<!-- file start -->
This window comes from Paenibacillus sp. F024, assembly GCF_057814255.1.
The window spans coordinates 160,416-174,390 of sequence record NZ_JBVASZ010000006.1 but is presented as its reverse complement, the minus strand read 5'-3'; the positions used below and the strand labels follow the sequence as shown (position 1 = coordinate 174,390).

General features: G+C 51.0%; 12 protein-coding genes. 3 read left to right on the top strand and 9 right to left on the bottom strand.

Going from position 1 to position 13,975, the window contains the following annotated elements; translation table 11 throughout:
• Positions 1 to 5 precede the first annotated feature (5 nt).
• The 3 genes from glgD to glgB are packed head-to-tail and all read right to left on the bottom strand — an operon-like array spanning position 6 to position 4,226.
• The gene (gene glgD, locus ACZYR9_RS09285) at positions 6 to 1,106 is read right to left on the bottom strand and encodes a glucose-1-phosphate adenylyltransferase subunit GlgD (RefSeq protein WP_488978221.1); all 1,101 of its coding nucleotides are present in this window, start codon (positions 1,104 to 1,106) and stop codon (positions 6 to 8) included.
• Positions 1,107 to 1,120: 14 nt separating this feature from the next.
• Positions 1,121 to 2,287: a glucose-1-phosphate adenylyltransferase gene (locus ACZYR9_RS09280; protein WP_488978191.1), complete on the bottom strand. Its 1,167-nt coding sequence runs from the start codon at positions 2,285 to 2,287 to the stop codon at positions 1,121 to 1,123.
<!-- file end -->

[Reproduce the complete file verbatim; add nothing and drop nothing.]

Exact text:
This window comes from Paenibacillus sp. F024, assembly GCF_057814255.1.
The window spans coordinates 160,416-174,390 of sequence record NZ_JBVASZ010000006.1 but is presented as its reverse complement, the minus strand read 5'-3'; the positions used below and the strand labels follow the sequence as shown (position 1 = coordinate 174,390).

General features: G+C 51.0%; 12 protein-coding genes. 3 read left to right on the top strand and 9 right to left on the bottom strand.

Going from position 1 to position 13,975, the window contains the following annotated elements; translation table 11 throughout:
• Positions 1 to 5 precede the first annotated feature (5 nt).
• The 3 genes from glgD to glgB are packed head-to-tail and all read right to left on the bottom strand — an operon-like array spanning position 6 to position 4,226.
• The gene (gene glgD, locus ACZYR9_RS09285) at positions 6 to 1,106 is read right to left on the bottom strand and encodes a glucose-1-phosphate adenylyltransferase subunit GlgD (RefSeq protein WP_488978221.1); all 1,101 of its coding nucleotides are present in this window, start codon (positions 1,104 to 1,106) and stop codon (positions 6 to 8) included.
• Positions 1,107 to 1,120: 14 nt separating this feature from the next.
• Positions 1,121 to 2,287: a glucose-1-phosphate adenylyltransferase gene (locus ACZYR9_RS09280; protein WP_488978191.1), complete on the bottom strand. Its 1,167-nt coding sequence runs from the start codon at positions 2,285 to 2,287 to the stop codon at positions 1,121 to 1,123.